- Trustees and stakeholders can correct mistakes of the past by going back to the basics: create discipline through good governance and always make necessary contributions to fund reasonable benefits over time. Adherence to these principles and new contributions in a positive investment market cycle has improved funding for most public DB plans over the last three years.
- Investment returns should not be counted on to reduce today’s underfunding over the long-term. A combination of reducing present value of the liabilities and increasing assets through contributions will be needed.
- Plans should adopt a reasonable investment return assumption for the future based on the long-term capital market expectations for their unique asset allocation strategy.
- The long-term management objective should be to make the return that is needed for adequate long-term benefit, contribution, and funding policy with the least risk of not making it. Funds that increase investment risk in an attempt to “play catch up” run a grave risk of failure.
- DB plans are both cost effective and efficient in producing the safety net for retirement income security. DC plans can also play an important role in achieving this goal, but they transfer all of the risks from employers to workers. Risk sharing avoids the potential long-term real and social costs of insufficient income replacement for retirees.
- Callan believes that DB plans in the public sector are viable and necessary. Government bodies can achieve almost any financial goal given a disciplined strategy and enough time, something that all public pension fund sponsors have. All sponsors need to do is simply follow the rules of DB finance.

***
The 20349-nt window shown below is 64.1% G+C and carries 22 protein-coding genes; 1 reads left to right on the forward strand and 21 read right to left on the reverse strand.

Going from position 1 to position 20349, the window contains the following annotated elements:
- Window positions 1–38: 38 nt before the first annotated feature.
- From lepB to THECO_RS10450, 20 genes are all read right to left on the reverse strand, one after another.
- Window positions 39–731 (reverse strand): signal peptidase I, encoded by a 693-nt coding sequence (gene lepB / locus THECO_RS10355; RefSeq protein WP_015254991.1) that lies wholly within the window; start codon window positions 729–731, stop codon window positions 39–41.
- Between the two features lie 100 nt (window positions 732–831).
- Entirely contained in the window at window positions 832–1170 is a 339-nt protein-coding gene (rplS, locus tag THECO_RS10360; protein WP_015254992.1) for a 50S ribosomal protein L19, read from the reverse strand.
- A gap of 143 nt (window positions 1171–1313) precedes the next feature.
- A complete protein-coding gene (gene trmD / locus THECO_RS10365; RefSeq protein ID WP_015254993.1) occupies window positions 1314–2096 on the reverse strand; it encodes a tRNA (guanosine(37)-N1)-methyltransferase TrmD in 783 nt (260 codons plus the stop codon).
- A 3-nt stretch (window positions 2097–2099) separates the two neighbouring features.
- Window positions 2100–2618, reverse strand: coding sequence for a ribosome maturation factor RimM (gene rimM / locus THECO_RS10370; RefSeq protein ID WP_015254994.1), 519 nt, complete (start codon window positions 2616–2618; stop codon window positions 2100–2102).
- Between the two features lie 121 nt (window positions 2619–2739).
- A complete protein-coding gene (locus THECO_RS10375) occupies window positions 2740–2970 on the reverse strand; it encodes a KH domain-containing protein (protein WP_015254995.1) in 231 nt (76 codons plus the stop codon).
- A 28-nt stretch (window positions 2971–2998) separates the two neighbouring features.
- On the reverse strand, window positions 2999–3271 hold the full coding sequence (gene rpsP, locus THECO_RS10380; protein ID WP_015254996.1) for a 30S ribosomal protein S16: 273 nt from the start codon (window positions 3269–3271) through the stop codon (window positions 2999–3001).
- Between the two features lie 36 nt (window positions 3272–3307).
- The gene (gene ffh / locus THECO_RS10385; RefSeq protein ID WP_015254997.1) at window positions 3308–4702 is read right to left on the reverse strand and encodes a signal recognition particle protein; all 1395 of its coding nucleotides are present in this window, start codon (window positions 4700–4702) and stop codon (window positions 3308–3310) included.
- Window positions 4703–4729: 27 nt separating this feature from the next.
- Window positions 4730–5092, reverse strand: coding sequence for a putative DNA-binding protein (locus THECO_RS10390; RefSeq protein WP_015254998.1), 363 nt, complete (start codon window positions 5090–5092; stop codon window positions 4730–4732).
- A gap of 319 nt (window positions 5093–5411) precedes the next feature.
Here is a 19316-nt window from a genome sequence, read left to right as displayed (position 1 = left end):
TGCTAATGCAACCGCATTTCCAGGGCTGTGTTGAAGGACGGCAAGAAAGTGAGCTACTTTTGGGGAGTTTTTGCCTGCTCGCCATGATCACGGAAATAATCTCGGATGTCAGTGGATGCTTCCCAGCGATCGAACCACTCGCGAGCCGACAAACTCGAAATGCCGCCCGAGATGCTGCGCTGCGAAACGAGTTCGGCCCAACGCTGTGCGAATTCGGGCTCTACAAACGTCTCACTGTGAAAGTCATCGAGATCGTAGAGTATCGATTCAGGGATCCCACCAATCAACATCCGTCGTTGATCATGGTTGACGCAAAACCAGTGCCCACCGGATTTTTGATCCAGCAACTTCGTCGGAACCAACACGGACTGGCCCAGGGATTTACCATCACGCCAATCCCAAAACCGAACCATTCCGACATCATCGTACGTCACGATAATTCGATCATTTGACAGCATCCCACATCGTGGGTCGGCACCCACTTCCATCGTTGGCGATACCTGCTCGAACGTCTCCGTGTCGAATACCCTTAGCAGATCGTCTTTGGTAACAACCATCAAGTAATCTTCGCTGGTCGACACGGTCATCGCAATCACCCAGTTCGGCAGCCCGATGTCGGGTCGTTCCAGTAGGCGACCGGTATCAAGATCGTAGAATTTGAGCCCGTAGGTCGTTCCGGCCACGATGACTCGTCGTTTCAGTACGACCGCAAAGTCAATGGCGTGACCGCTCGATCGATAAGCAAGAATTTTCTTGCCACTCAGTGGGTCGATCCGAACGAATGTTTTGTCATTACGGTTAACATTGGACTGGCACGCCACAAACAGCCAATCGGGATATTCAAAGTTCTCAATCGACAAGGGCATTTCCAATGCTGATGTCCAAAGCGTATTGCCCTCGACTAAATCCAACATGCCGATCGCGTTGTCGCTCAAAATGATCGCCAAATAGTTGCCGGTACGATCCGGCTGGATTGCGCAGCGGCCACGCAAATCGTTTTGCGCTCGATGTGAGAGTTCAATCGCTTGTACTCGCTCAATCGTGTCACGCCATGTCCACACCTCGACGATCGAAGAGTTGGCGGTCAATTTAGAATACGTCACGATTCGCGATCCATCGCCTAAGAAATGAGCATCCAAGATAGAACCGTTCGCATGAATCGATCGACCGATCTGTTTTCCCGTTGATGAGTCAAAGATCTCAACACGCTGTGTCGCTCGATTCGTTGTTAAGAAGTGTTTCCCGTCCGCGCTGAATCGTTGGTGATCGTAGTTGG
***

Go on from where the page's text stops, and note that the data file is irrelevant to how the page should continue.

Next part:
This piece from Callan may be the very best we have ever seen. It asks all the right questions and suggests the appropriate answers. Cut this article out and keep it on your person (close to your heart). We have just began to fight.
2. PROFITABLE PRUDENCE -- THE CASE FOR PUBLIC EMPLOYER DEFINED BENEFITS: Pension Research Council, The Wharton School, has issued a new working paper entitled “Profitable Prudence: The Case for Public Employer Defined Benefit Plans.” The United States public sector plans covering employees of state and local governments have grown to make up a substantial segment of national pension assets and membership. Participants include more than 14 million workers -- 10% of the national workforce -- and six million retirees, as well as other annuitants; all are members of more than 2,000 retirement systems sponsored by a state or local government. These systems have combined assets of more than $2 trillion and they distributed over $110 billion in pension and other benefits; this volume exceeded the entire economic output of 22 states and the District of Columbia! In recent years, public sector pensions have diverged from the private sector pension trend, in that the percentage of public employees participating in a defined benefit plan has held steady at around 90%, while the fraction of private sector workers with a DB plan has plummeted to around 20%. Against the backdrop of 30 years of private pension experience with the Employee Retirement Income Security Act, US public sector pensions evolved prior to, and outside the purview of, this federal legislation. This different experience makes it invaluable not only to learn what effects state and local government pensions have on stakeholders -- including participants, public sector employers, and taxpayers -- but also to glean lessons that the public pension experience may offer to private industry. PRC WP 2004-6.